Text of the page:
Huawei suggests US sanctions are no big deal, as its 'core technologies' remain intact

Huawei suggests US sanctions are no big deal, as its 'core technologies' remain intact
Huawei has been in the news for the last few days like never before, but unfortunately for the Chinese tech behemoth, the latest headlines are not directly related to the company's booming global smartphone sales or dominant mobile networking equipment business. Instead, everyone's talking about the possible impact of a US ban that was temporarily lifted shortly after being implemented and receiving support from key chip suppliers.

Interestingly, Huawei founder and CEO Ren Zhengfei was quick to downplay the importance of President Trump's seemingly generous "stay of execution" in a short interview with Chinese state-owned newspaper Global Times. This is the second time since the long-gestating conflict between the US administration and Huawei escalated that the company's reclusive head honcho talked to the press, sending a similar message of strength in the face of foreign adversity.

Basically, what Ren appears to be suggesting today is that Huawei didn't really need a 90-day "general license" to continue collaborating with US companies like Qualcomm and Intel, having obviously developed a contingency plan dealing with a ban that was floating around for quite some time. It's not entirely clear what measures were taken and how long they could have kept operations going as usual, but Ren remains confident US sanctions will not hurt Huawei's "core technologies" and "core business."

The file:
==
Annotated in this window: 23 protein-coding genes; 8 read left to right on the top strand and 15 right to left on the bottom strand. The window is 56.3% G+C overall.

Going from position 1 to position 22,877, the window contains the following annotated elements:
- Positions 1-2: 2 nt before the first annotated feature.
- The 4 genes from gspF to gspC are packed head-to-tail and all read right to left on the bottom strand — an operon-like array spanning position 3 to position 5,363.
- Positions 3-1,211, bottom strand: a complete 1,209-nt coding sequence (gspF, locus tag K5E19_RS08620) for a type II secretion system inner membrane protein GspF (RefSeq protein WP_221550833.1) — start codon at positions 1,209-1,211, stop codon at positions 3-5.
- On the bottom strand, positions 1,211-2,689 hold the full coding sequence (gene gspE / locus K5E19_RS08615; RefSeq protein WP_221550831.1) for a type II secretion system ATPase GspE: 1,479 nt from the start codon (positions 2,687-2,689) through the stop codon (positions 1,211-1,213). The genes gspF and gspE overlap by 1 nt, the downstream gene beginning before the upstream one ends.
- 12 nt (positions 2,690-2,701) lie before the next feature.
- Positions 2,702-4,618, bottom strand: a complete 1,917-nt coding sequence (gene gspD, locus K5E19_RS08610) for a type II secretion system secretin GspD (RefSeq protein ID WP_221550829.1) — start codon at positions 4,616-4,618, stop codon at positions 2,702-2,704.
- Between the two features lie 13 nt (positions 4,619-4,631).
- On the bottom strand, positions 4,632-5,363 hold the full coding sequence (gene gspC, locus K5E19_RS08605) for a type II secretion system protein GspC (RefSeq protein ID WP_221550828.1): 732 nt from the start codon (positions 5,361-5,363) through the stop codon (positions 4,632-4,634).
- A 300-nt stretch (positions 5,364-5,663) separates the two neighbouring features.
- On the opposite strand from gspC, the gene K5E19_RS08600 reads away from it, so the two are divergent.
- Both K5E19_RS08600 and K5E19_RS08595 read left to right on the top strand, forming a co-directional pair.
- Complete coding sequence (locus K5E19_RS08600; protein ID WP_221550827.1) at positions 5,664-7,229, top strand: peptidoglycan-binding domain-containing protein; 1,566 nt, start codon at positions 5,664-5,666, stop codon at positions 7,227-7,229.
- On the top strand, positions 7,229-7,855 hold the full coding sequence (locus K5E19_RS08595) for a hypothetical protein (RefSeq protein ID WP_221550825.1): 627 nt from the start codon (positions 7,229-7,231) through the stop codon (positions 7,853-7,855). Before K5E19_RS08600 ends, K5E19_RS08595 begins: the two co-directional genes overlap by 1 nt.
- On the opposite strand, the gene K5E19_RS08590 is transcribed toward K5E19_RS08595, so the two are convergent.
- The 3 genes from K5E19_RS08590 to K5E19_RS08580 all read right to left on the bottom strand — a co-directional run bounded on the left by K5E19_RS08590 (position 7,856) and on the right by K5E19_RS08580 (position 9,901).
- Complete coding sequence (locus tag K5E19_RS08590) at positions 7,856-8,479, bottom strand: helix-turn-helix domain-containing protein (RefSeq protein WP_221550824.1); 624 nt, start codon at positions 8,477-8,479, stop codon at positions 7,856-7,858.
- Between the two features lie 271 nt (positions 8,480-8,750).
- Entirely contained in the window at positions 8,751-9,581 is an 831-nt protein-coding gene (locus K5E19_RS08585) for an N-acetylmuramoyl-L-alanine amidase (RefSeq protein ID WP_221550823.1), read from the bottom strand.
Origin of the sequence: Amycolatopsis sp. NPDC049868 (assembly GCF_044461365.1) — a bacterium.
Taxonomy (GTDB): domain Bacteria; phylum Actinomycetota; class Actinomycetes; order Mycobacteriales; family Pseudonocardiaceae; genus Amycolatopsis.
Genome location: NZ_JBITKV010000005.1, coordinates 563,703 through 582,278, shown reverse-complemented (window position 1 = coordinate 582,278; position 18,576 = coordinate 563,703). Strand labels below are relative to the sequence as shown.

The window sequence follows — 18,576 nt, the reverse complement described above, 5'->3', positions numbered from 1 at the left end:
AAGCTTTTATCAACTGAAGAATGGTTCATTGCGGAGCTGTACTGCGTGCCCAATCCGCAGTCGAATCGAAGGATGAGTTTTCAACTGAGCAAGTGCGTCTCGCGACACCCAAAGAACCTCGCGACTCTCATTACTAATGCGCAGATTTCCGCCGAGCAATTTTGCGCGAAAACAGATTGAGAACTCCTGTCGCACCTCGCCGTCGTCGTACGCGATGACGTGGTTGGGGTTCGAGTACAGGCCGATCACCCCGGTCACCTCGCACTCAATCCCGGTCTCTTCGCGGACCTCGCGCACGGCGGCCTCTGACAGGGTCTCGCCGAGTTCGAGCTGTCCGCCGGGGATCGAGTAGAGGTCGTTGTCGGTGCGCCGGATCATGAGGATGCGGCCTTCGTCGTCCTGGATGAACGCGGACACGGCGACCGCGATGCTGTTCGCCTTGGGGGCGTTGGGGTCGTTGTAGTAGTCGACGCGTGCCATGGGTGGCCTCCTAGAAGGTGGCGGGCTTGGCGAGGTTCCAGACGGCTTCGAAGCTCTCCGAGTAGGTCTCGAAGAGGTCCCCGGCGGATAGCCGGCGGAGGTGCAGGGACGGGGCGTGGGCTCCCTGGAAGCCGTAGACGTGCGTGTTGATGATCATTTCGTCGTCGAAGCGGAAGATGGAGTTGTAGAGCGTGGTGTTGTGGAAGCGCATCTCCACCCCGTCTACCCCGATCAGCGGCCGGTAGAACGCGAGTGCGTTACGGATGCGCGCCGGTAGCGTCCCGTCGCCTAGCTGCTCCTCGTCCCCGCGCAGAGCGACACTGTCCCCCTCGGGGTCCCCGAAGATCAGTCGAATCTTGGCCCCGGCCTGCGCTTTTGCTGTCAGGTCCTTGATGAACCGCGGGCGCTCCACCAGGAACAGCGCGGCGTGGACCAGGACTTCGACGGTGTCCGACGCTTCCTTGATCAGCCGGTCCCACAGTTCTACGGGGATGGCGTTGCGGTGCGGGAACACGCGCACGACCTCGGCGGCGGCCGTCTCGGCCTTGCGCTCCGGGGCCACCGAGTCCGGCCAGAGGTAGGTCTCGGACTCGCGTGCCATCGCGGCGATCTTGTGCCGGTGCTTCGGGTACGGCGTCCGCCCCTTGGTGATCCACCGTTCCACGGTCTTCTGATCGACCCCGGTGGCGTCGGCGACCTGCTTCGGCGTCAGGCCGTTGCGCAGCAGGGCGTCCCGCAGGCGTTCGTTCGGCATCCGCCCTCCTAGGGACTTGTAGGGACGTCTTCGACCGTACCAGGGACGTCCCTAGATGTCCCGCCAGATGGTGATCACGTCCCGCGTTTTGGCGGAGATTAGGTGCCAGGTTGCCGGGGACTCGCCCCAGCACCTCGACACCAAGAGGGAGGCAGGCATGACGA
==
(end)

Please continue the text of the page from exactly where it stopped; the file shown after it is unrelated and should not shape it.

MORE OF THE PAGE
Nonetheless, the world's second-largest smartphone vendor still definitely "needs US-developed chipsets", looking to keep on working with various American partners which have "contributed a lot to Huawei's development and showed their conscientiousness on the matter." In fact, Ren claims a number of US companies "have been making efforts to persuade the US government to let them cooperate with Huawei."

That may include Google, which probably doesn't want competition from such a popular mobile hardware manufacturer in the software arena, and various chipmakers that know Huawei could well become self-reliant in that department relatively soon if the situation calls for such a move. At the same time, it's pretty obvious Ren Zhengfei is putting a brave face on a very delicate state of affairs that might end up costing his company dearly.

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